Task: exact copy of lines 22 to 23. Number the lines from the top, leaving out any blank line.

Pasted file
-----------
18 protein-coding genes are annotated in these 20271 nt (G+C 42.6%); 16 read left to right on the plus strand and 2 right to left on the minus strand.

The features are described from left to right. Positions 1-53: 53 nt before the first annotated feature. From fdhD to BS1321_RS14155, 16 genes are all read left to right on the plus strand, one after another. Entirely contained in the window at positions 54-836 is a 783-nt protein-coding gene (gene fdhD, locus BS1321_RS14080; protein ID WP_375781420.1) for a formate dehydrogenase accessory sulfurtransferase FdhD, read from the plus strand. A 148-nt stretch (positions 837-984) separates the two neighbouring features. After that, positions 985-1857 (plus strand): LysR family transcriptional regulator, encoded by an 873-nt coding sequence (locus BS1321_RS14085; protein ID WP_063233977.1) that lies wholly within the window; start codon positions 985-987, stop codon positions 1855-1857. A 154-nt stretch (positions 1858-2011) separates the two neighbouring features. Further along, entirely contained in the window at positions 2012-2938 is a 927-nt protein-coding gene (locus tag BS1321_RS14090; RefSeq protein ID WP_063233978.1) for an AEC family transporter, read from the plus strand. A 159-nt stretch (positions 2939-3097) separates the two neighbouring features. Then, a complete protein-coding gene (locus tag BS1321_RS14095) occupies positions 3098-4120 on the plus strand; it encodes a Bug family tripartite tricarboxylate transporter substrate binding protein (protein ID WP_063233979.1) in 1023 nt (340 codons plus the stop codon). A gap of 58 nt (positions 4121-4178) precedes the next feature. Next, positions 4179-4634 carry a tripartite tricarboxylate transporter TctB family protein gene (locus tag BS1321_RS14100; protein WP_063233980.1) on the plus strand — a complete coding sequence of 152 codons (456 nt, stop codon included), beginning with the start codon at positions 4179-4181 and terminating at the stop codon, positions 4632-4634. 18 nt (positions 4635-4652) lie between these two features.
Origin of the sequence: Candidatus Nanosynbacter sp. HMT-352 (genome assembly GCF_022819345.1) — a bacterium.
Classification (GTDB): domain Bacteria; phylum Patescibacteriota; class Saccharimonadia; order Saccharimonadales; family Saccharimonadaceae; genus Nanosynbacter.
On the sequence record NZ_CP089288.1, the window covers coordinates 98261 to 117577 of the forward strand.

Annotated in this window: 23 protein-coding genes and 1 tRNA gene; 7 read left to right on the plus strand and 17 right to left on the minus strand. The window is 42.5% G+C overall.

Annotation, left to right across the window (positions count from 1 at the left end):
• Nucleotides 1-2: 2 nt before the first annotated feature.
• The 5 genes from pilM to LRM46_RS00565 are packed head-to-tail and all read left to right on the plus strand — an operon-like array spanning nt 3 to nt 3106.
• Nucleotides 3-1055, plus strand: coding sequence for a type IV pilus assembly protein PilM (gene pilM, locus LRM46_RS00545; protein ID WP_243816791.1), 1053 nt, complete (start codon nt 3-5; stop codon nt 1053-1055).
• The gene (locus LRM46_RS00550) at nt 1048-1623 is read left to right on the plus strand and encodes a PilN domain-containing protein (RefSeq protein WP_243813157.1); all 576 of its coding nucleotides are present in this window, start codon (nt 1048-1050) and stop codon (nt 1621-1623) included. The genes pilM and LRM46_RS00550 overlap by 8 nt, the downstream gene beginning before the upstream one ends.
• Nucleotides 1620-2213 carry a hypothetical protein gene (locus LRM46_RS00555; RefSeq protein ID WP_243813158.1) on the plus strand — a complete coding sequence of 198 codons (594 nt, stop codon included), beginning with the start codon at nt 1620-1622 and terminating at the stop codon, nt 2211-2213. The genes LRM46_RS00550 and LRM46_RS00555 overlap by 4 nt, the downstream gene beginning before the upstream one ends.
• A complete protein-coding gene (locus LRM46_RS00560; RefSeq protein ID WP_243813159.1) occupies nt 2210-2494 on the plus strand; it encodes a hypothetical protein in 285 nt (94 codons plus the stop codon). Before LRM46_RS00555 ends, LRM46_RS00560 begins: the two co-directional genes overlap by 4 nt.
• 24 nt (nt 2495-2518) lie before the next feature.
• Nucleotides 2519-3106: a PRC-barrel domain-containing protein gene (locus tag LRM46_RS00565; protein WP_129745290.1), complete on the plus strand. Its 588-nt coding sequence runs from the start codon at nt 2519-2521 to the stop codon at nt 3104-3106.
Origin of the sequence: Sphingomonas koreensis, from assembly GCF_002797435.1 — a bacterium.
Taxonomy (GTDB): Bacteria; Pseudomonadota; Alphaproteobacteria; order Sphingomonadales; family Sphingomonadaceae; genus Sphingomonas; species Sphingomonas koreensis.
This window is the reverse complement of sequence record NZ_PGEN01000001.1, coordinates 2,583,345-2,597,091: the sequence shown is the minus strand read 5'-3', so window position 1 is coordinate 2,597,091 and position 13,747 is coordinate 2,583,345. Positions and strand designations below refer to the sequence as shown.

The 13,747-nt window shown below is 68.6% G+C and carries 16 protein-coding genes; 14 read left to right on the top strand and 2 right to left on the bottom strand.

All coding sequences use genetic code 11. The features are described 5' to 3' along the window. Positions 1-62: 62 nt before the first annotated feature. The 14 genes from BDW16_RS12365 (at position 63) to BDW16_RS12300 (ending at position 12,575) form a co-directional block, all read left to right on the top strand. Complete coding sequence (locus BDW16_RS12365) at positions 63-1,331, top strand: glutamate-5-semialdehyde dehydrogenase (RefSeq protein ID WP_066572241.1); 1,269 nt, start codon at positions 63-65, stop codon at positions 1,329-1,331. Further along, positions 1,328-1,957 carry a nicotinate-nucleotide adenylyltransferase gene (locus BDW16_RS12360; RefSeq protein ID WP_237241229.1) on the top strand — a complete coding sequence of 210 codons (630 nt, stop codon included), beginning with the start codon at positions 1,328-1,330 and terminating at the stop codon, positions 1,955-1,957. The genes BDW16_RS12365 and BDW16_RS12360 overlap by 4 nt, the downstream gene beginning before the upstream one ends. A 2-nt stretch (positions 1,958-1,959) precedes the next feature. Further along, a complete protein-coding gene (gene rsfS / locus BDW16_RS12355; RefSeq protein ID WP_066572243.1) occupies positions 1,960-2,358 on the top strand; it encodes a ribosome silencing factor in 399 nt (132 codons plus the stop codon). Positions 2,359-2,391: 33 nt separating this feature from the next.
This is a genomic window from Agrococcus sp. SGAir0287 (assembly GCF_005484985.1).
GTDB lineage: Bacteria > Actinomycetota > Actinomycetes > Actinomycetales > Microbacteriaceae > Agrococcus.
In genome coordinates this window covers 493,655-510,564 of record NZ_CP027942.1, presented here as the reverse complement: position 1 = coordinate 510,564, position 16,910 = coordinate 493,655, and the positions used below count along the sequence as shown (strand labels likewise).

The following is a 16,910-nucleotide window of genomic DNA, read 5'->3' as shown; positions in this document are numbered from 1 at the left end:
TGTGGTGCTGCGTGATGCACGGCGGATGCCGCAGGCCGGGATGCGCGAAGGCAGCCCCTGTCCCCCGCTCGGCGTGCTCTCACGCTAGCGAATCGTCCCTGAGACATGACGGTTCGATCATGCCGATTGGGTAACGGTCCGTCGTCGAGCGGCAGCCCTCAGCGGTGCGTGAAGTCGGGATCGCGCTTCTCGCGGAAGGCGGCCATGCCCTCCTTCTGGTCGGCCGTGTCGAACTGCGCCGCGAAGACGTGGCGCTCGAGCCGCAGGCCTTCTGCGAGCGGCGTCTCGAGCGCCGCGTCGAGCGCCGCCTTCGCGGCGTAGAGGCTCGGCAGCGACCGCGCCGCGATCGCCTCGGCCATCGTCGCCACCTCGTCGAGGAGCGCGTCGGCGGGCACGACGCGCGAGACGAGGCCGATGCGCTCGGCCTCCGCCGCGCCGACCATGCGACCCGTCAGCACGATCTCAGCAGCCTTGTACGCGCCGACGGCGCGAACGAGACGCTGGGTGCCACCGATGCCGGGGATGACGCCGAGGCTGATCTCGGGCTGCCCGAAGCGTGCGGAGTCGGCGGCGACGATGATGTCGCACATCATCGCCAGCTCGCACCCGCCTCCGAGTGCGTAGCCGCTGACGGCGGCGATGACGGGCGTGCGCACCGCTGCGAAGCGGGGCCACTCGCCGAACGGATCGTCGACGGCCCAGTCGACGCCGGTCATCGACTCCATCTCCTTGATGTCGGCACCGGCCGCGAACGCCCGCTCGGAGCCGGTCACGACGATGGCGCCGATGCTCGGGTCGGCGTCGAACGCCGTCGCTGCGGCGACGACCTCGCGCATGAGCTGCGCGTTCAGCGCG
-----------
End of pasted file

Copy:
GTDB lineage: Bacteria > Actinomycetota > Actinomycetes > Actinomycetales > Microbacteriaceae > Agrococcus.
In genome coordinates this window covers 493,655-510,564 of record NZ_CP027942.1, presented here as the reverse complement: position 1 = coordinate 510,564, position 16,910 = coordinate 493,655, and the positions used below count along the sequence as shown (strand labels likewise).